To begin to answer that question Berger, Govin, and their colleagues developed a way to systematically mutate portions of two proteins, histone H3 and histone H4, looking for defects in spore formation.
DNA in a cell is not like a free-floating tangle of yarn; it is tightly wrapped around protein spindles. Those spindles are built of histone proteins, and chemical changes to these spool proteins can either loosen or tighten their interaction with DNA, affecting, among other things, gene expression. Berger and her team used their mutants more than 100 were tested -- to identify novel histone modifications key to gamete formation.
According to Berger and Govin's analysis, sites on both histone H3 and H4 turned out be important. One critical modification site the team picked up is threonine-11 on histone H3 (H3T11), the phosphorylation of which is required to complete meiosis. The researchers also found a trio of lysines on histone H4, whose acetylation enables efficient compaction of chromosomal DNA into mature spores. The team demonstrated that these modifications also occur during mouse sperm formation and identified some candidates for the proteins that both "read" and "write" those modifications, as well.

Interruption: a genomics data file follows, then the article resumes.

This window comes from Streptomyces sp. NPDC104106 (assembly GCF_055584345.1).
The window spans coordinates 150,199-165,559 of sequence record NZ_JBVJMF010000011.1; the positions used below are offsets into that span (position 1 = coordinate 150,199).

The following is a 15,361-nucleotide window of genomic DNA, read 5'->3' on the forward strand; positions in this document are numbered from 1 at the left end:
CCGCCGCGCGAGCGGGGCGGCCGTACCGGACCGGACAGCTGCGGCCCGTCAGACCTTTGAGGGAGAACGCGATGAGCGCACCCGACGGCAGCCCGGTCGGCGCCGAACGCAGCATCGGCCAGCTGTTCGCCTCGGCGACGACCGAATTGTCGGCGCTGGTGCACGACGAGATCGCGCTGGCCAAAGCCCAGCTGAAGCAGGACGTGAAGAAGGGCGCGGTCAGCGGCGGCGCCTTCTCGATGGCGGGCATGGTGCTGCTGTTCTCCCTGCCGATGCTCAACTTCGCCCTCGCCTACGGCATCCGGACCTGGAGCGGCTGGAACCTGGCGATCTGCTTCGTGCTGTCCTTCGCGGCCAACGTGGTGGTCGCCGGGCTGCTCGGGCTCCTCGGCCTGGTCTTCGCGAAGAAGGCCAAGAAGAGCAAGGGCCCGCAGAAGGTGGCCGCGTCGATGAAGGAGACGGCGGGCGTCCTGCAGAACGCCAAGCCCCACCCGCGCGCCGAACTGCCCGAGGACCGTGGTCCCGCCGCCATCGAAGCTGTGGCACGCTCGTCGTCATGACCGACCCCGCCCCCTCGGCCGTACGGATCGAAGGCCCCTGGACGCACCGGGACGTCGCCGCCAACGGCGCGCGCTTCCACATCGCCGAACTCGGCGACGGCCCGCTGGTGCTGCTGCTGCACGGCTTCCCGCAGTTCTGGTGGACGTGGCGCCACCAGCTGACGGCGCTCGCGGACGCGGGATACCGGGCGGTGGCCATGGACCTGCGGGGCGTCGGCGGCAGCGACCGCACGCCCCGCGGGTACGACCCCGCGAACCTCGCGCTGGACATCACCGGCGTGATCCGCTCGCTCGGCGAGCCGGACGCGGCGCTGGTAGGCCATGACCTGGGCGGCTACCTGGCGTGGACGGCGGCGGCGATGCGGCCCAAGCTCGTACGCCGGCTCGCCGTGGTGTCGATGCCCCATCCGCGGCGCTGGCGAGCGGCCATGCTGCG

Berger said the study is noteworthy on several levels. First, it establishes a screening method to identify epigenetic changes during sperm or egg formation, a process Govin is already applying to other histone proteins. Second, it proves that yeast spore formation closely models the mechanisms of mammalian sperm formation, a key advance given the complexity of mammalian genetics and the technical hurdles inherent in running a genetic screen in mice. Finally, assuming these epigenetic marks are also present and serve similar functions in humans, the study identifies potential b
|Contact: Karen Kreeger|
University of Pennsylvania School of Medicine